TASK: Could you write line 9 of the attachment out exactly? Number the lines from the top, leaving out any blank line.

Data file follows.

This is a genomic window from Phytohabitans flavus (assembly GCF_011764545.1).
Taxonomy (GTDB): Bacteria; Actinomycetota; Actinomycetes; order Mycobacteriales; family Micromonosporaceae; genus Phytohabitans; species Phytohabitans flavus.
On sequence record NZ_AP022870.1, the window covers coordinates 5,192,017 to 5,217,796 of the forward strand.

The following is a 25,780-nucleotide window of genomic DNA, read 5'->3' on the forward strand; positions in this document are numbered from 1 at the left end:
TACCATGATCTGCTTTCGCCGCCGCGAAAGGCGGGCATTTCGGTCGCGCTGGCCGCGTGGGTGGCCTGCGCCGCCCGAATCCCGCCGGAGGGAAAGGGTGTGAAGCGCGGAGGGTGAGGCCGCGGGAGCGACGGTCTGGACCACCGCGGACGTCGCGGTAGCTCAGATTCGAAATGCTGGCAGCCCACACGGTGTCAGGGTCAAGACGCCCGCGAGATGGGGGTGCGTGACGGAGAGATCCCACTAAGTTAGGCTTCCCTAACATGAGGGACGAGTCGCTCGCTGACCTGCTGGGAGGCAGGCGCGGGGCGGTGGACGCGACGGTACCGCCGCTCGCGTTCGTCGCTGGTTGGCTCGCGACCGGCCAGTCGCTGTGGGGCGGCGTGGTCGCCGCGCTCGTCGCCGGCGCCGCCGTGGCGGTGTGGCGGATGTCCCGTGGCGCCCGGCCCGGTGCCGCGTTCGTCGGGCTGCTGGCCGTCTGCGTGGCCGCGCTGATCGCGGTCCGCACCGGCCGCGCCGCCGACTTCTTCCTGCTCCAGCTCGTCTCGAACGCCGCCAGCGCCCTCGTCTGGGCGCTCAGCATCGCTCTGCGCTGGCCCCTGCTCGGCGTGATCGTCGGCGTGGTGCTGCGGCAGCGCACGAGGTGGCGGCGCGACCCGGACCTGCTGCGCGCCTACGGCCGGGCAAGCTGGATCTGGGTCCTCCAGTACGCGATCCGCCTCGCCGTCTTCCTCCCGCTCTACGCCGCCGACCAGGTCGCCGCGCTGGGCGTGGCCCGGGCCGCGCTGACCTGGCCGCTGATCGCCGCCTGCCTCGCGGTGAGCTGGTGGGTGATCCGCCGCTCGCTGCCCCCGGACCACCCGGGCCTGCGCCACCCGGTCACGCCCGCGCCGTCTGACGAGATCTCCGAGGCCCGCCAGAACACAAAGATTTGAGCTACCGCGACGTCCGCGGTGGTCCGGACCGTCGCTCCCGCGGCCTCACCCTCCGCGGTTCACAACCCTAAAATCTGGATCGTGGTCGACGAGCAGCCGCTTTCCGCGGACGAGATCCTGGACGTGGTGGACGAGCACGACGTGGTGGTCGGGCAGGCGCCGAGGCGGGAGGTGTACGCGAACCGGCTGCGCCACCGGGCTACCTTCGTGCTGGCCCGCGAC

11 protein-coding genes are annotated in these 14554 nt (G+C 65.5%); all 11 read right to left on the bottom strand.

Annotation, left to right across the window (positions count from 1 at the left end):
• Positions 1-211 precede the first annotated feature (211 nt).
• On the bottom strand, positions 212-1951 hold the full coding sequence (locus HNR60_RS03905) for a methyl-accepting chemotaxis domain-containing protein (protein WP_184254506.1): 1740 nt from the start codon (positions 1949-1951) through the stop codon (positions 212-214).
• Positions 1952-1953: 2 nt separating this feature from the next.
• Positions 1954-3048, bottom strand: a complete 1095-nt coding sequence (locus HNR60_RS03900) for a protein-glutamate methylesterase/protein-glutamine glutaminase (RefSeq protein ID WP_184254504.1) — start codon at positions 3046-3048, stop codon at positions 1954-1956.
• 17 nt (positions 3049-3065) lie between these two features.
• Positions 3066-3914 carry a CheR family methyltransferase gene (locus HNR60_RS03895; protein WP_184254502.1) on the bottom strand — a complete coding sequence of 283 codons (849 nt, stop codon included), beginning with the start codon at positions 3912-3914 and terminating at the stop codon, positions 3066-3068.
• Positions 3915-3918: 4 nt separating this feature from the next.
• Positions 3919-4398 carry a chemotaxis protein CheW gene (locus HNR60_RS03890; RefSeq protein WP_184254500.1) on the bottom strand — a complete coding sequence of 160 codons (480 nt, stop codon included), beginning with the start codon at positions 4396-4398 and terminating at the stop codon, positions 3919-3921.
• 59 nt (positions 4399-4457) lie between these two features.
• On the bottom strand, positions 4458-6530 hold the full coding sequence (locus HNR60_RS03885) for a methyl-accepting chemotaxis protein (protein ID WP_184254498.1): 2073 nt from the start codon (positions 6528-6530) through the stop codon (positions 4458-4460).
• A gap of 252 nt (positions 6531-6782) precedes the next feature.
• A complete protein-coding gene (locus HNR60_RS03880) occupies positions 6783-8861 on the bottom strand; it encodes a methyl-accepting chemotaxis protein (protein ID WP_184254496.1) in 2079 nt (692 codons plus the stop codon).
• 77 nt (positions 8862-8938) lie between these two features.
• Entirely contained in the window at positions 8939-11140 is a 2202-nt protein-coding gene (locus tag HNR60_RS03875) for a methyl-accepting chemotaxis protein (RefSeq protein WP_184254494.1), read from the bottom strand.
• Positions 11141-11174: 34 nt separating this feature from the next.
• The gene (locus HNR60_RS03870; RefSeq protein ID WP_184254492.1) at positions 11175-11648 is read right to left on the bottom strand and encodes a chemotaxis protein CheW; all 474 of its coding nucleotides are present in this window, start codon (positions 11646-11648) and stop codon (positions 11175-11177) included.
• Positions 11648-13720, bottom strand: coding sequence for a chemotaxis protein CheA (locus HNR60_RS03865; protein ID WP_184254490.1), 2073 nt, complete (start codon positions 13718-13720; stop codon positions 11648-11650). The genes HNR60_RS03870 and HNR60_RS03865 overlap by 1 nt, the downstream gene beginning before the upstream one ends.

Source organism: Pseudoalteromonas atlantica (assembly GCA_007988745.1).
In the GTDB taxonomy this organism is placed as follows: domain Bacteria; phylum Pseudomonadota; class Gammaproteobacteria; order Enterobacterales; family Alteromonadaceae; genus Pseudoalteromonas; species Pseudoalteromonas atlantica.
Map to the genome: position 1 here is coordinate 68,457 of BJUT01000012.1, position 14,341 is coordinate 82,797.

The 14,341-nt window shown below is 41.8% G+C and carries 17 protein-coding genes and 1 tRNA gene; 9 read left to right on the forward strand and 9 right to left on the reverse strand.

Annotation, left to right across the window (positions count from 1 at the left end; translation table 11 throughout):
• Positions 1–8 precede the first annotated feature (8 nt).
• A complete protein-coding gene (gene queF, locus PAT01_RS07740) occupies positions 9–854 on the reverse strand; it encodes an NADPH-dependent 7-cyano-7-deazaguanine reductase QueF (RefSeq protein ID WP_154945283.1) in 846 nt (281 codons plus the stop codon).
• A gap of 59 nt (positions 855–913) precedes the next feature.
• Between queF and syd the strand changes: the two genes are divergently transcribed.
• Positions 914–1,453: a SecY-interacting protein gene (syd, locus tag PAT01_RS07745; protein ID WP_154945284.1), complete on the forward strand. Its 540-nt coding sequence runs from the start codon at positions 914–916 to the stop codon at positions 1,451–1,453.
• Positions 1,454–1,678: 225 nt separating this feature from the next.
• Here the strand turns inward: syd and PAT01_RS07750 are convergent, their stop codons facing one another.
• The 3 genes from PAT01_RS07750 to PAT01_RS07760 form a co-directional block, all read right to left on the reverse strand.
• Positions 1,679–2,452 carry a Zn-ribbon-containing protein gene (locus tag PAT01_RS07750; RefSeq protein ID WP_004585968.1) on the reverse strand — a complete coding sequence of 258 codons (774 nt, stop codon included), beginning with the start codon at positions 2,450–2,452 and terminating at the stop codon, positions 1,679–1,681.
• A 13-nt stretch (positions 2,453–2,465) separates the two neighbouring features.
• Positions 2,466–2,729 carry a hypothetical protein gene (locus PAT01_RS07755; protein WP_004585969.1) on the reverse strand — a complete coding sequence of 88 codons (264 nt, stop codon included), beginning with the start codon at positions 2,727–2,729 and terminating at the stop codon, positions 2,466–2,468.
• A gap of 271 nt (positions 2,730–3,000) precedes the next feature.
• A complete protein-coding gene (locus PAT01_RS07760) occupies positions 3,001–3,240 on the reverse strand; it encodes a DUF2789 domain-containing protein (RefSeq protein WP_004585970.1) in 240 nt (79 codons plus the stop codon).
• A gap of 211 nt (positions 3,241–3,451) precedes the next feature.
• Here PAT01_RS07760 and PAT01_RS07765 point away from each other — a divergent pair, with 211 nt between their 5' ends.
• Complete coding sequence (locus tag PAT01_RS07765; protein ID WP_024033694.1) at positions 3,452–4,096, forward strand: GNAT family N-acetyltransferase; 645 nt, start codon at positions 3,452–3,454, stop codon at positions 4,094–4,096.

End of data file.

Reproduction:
• On the bottom strand, positions 212-1951 hold the full coding sequence (locus HNR60_RS03905) for a methyl-accepting chemotaxis domain-containing protein (protein WP_184254506.1): 1740 nt from the start codon (positions 1949-1951) through the stop codon (positions 212-214).